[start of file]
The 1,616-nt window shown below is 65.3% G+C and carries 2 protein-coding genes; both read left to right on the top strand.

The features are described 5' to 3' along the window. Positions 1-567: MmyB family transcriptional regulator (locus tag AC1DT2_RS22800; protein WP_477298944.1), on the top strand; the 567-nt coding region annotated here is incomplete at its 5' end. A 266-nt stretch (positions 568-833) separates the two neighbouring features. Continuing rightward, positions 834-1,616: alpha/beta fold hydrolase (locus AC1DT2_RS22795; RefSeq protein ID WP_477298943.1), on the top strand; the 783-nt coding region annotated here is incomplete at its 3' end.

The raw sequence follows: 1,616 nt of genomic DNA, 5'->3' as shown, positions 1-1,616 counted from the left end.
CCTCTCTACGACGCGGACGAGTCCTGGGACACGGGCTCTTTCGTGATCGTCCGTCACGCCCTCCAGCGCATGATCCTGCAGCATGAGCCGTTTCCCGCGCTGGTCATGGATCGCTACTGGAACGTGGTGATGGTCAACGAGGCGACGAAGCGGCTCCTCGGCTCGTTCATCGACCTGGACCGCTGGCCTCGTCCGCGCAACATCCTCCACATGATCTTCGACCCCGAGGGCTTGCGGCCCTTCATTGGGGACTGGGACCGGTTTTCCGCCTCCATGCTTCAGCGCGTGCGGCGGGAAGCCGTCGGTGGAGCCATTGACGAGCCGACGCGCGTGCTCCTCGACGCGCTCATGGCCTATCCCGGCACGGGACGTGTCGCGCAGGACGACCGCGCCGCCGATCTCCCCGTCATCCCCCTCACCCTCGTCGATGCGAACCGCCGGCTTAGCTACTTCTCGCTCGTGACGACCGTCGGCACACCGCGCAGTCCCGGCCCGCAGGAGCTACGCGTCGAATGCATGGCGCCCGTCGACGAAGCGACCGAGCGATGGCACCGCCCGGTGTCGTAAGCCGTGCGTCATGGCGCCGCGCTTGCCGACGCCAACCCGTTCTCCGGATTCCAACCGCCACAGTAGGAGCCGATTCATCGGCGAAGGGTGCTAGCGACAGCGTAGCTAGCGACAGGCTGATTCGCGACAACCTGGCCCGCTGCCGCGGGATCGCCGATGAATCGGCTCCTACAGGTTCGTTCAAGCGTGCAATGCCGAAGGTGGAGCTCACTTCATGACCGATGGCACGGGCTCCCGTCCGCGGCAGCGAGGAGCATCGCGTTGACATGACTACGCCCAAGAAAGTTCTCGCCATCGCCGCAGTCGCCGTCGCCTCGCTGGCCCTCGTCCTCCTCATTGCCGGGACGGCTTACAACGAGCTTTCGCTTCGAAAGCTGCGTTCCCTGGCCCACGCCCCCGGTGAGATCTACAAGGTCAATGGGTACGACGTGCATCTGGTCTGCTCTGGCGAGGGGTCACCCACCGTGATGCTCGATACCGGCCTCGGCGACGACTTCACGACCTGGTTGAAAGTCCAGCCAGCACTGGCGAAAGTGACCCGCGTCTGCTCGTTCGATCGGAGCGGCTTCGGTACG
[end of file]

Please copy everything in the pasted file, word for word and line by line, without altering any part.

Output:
The 1,616-nt window shown below is 65.3% G+C and carries 2 protein-coding genes; both read left to right on the top strand.

The features are described 5' to 3' along the window. Positions 1-567: MmyB family transcriptional regulator (locus tag AC1DT2_RS22800; protein WP_477298944.1), on the top strand; the 567-nt coding region annotated here is incomplete at its 5' end. A 266-nt stretch (positions 568-833) separates the two neighbouring features. Continuing rightward, positions 834-1,616: alpha/beta fold hydrolase (locus AC1DT2_RS22795; RefSeq protein ID WP_477298943.1), on the top strand; the 783-nt coding region annotated here is incomplete at its 3' end.

The raw sequence follows: 1,616 nt of genomic DNA, 5'->3' as shown, positions 1-1,616 counted from the left end.
CCTCTCTACGACGCGGACGAGTCCTGGGACACGGGCTCTTTCGTGATCGTCCGTCACGCCCTCCAGCGCATGATCCTGCAGCATGAGCCGTTTCCCGCGCTGGTCATGGATCGCTACTGGAACGTGGTGATGGTCAACGAGGCGACGAAGCGGCTCCTCGGCTCGTTCATCGACCTGGACCGCTGGCCTCGTCCGCGCAACATCCTCCACATGATCTTCGACCCCGAGGGCTTGCGGCCCTTCATTGGGGACTGGGACCGGTTTTCCGCCTCCATGCTTCAGCGCGTGCGGCGGGAAGCCGTCGGTGGAGCCATTGACGAGCCGACGCGCGTGCTCCTCGACGCGCTCATGGCCTATCCCGGCACGGGACGTGTCGCGCAGGACGACCGCGCCGCCGATCTCCCCGTCATCCCCCTCACCCTCGTCGATGCGAACCGCCGGCTTAGCTACTTCTCGCTCGTGACGACCGTCGGCACACCGCGCAGTCCCGGCCCGCAGGAGCTACGCGTCGAATGCATGGCGCCCGTCGACGAAGCGACCGAGCGATGGCACCGCCCGGTGTCGTAAGCCGTGCGTCATGGCGCCGCGCTTGCCGACGCCAACCCGTTCTCCGGATTCCAACCGCCACAGTAGGAGCCGATTCATCGGCGAAGGGTGCTAGCGACAGCGTAGCTAGCGACAGGCTGATTCGCGACAACCTGGCCCGCTGCCGCGGGATCGCCGATGAATCGGCTCCTACAGGTTCGTTCAAGCGTGCAATGCCGAAGGTGGAGCTCACTTCATGACCGATGGCACGGGCTCCCGTCCGCGGCAGCGAGGAGCATCGCGTTGACATGACTACGCCCAAGAAAGTTCTCGCCATCGCCGCAGTCGCCGTCGCCTCGCTGGCCCTCGTCCTCCTCATTGCCGGGACGGCTTACAACGAGCTTTCGCTTCGAAAGCTGCGTTCCCTGGCCCACGCCCCCGGTGAGATCTACAAGGTCAATGGGTACGACGTGCATCTGGTCTGCTCTGGCGAGGGGTCACCCACCGTGATGCTCGATACCGGCCTCGGCGACGACTTCACGACCTGGTTGAAAGTCCAGCCAGCACTGGCGAAAGTGACCCGCGTCTGCTCGTTCGATCGGAGCGGCTTCGGTACG